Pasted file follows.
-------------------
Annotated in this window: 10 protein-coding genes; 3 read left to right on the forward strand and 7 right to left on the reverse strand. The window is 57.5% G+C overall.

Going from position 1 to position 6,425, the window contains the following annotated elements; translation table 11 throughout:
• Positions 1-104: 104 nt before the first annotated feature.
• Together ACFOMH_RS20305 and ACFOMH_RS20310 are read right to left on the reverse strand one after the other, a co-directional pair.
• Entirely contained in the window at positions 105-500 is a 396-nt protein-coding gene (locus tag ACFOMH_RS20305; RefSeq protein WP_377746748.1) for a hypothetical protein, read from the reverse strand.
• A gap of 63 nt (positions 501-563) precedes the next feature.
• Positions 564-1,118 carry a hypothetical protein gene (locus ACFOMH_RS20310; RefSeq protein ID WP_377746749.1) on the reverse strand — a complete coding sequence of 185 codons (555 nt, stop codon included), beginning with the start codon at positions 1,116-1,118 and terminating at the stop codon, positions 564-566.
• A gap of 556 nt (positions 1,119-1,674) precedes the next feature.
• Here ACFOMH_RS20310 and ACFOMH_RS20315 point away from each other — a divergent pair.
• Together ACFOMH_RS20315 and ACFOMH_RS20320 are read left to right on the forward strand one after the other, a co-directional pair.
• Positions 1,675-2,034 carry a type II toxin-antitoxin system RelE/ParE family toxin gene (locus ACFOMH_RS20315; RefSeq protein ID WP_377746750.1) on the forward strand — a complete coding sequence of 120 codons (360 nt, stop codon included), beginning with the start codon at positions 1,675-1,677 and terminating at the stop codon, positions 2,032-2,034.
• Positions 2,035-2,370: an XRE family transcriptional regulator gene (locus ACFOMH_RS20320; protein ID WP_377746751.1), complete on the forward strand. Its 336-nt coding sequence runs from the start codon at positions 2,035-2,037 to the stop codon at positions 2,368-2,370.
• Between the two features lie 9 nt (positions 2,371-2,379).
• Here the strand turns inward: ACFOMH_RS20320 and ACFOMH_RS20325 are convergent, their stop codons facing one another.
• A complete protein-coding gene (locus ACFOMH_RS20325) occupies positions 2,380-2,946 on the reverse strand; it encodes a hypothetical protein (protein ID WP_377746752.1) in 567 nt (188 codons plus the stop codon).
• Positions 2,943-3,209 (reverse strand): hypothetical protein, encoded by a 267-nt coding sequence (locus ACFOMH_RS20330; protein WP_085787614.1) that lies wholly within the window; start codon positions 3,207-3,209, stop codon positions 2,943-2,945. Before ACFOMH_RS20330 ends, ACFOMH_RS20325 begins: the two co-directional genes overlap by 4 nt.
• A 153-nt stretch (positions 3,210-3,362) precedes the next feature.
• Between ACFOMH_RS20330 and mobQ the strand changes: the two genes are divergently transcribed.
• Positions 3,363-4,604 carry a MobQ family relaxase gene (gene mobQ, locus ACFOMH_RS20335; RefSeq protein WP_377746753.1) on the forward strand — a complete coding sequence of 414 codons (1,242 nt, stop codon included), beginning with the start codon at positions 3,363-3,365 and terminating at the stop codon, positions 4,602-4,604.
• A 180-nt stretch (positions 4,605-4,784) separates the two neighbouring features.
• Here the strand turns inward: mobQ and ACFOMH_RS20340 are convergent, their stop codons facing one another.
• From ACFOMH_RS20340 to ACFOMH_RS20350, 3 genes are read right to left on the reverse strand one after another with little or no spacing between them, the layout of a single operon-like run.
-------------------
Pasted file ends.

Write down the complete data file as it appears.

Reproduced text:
Annotated in this window: 10 protein-coding genes; 3 read left to right on the forward strand and 7 right to left on the reverse strand. The window is 57.5% G+C overall.

Going from position 1 to position 6,425, the window contains the following annotated elements; translation table 11 throughout:
• Positions 1-104: 104 nt before the first annotated feature.
• Together ACFOMH_RS20305 and ACFOMH_RS20310 are read right to left on the reverse strand one after the other, a co-directional pair.
• Entirely contained in the window at positions 105-500 is a 396-nt protein-coding gene (locus tag ACFOMH_RS20305; RefSeq protein WP_377746748.1) for a hypothetical protein, read from the reverse strand.
• A gap of 63 nt (positions 501-563) precedes the next feature.
• Positions 564-1,118 carry a hypothetical protein gene (locus ACFOMH_RS20310; RefSeq protein ID WP_377746749.1) on the reverse strand — a complete coding sequence of 185 codons (555 nt, stop codon included), beginning with the start codon at positions 1,116-1,118 and terminating at the stop codon, positions 564-566.
• A gap of 556 nt (positions 1,119-1,674) precedes the next feature.
• Here ACFOMH_RS20310 and ACFOMH_RS20315 point away from each other — a divergent pair.
• Together ACFOMH_RS20315 and ACFOMH_RS20320 are read left to right on the forward strand one after the other, a co-directional pair.
• Positions 1,675-2,034 carry a type II toxin-antitoxin system RelE/ParE family toxin gene (locus ACFOMH_RS20315; RefSeq protein ID WP_377746750.1) on the forward strand — a complete coding sequence of 120 codons (360 nt, stop codon included), beginning with the start codon at positions 1,675-1,677 and terminating at the stop codon, positions 2,032-2,034.
• Positions 2,035-2,370: an XRE family transcriptional regulator gene (locus ACFOMH_RS20320; protein ID WP_377746751.1), complete on the forward strand. Its 336-nt coding sequence runs from the start codon at positions 2,035-2,037 to the stop codon at positions 2,368-2,370.
• Between the two features lie 9 nt (positions 2,371-2,379).
• Here the strand turns inward: ACFOMH_RS20320 and ACFOMH_RS20325 are convergent, their stop codons facing one another.
• A complete protein-coding gene (locus ACFOMH_RS20325) occupies positions 2,380-2,946 on the reverse strand; it encodes a hypothetical protein (protein ID WP_377746752.1) in 567 nt (188 codons plus the stop codon).
• Positions 2,943-3,209 (reverse strand): hypothetical protein, encoded by a 267-nt coding sequence (locus ACFOMH_RS20330; protein WP_085787614.1) that lies wholly within the window; start codon positions 3,207-3,209, stop codon positions 2,943-2,945. Before ACFOMH_RS20330 ends, ACFOMH_RS20325 begins: the two co-directional genes overlap by 4 nt.
• A 153-nt stretch (positions 3,210-3,362) precedes the next feature.
• Between ACFOMH_RS20330 and mobQ the strand changes: the two genes are divergently transcribed.
• Positions 3,363-4,604 carry a MobQ family relaxase gene (gene mobQ, locus ACFOMH_RS20335; RefSeq protein WP_377746753.1) on the forward strand — a complete coding sequence of 414 codons (1,242 nt, stop codon included), beginning with the start codon at positions 3,363-3,365 and terminating at the stop codon, positions 4,602-4,604.
• A 180-nt stretch (positions 4,605-4,784) separates the two neighbouring features.
• Here the strand turns inward: mobQ and ACFOMH_RS20340 are convergent, their stop codons facing one another.
• From ACFOMH_RS20340 to ACFOMH_RS20350, 3 genes are read right to left on the reverse strand one after another with little or no spacing between them, the layout of a single operon-like run.